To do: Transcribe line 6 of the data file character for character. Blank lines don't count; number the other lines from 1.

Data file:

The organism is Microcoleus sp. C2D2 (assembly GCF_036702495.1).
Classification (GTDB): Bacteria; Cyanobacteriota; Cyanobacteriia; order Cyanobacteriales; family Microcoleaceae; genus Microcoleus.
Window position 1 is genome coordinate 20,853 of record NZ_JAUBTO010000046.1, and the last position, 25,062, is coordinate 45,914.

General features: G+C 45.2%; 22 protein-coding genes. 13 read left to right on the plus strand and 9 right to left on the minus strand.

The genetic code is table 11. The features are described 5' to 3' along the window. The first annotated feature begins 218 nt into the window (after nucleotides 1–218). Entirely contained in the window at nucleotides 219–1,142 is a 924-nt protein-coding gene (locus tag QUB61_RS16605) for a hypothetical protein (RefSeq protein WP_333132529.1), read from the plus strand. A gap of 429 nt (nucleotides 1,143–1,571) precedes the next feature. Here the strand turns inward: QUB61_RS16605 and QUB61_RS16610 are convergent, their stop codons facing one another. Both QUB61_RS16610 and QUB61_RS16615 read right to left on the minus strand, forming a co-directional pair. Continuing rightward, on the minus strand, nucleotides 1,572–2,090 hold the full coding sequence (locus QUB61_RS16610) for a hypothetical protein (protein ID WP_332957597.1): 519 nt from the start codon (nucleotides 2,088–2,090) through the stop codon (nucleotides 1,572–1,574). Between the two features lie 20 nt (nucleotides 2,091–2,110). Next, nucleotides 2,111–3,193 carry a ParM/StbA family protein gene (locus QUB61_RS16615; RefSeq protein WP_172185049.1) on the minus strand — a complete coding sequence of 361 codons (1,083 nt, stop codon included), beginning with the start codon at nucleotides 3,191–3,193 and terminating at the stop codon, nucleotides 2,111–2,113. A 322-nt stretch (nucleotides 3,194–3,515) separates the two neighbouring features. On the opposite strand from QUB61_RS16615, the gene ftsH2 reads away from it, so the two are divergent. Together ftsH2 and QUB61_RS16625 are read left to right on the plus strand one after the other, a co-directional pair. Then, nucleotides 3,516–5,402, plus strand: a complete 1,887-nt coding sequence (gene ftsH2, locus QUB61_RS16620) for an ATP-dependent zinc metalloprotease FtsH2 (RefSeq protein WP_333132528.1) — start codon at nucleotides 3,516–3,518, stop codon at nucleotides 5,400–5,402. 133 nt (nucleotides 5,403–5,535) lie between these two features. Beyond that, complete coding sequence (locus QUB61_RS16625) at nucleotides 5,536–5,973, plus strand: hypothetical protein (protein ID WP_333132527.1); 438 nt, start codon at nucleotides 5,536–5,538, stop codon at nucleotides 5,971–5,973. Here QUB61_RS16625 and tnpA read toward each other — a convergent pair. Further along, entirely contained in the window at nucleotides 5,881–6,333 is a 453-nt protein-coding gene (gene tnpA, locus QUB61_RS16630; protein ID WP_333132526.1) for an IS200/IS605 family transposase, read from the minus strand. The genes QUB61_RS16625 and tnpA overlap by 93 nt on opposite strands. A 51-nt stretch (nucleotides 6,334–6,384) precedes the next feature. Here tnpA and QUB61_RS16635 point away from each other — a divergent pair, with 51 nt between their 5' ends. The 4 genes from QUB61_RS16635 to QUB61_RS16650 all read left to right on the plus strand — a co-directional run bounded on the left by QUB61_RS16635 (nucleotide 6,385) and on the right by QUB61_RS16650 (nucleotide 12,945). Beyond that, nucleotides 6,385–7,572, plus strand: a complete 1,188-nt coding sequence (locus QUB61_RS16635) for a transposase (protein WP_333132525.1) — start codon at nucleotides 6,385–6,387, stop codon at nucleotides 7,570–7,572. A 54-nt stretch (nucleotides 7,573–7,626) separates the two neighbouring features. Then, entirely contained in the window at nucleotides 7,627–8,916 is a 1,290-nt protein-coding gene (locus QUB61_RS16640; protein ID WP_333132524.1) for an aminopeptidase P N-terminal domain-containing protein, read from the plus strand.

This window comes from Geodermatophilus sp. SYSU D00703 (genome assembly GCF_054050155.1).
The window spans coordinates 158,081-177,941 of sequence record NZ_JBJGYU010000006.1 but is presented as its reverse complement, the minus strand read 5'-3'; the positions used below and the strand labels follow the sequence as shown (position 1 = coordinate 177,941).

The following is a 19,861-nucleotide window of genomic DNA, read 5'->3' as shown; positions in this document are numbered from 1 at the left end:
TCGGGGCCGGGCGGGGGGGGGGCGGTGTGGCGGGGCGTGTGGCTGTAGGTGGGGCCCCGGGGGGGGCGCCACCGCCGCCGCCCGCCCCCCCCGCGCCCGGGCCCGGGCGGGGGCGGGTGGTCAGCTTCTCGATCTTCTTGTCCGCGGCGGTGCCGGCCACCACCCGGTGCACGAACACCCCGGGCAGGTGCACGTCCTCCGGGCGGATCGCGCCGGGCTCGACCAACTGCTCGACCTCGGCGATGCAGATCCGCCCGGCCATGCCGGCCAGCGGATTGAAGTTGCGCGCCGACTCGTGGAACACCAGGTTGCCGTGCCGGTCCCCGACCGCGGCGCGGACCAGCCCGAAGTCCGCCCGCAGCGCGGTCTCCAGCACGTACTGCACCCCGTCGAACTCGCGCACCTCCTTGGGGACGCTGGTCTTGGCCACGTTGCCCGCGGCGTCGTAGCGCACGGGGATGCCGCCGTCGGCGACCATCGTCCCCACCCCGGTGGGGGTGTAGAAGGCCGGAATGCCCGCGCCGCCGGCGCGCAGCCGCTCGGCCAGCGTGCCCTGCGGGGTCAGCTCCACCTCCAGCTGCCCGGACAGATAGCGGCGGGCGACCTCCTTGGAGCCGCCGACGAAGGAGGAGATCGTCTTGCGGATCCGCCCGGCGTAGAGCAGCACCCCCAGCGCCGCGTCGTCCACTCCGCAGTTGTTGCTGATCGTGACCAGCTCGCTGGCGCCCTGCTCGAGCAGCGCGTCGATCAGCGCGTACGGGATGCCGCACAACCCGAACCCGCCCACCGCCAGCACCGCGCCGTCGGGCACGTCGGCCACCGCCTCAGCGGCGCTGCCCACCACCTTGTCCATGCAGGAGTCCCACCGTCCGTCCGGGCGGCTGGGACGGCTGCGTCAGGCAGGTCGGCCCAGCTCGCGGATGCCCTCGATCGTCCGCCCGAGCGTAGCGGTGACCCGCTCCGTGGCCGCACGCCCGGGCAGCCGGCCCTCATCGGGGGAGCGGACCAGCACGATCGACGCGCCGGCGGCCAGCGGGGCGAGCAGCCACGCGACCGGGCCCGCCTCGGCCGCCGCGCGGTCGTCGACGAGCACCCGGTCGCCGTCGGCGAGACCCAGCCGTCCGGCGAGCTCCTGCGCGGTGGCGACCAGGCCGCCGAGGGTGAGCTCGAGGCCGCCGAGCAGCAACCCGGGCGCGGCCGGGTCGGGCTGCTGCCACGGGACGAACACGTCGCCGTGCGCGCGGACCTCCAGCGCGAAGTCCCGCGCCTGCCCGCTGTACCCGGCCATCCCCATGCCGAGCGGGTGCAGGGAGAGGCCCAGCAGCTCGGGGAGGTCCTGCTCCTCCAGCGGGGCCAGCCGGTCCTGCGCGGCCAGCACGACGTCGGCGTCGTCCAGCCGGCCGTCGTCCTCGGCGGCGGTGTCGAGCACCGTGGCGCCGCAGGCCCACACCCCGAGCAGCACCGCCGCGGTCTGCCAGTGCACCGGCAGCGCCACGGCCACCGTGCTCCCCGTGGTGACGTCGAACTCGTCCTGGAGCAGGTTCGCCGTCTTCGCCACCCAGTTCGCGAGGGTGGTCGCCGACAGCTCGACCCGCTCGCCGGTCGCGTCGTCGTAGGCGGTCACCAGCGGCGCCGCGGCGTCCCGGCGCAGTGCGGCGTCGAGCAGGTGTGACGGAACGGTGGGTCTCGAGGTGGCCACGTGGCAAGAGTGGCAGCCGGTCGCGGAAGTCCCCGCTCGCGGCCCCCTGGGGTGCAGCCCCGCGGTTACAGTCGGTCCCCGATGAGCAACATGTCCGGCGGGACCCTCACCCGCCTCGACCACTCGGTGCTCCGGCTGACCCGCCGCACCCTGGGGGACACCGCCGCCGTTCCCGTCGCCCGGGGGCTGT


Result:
This window comes from Geodermatophilus sp. SYSU D00703 (genome assembly GCF_054050155.1).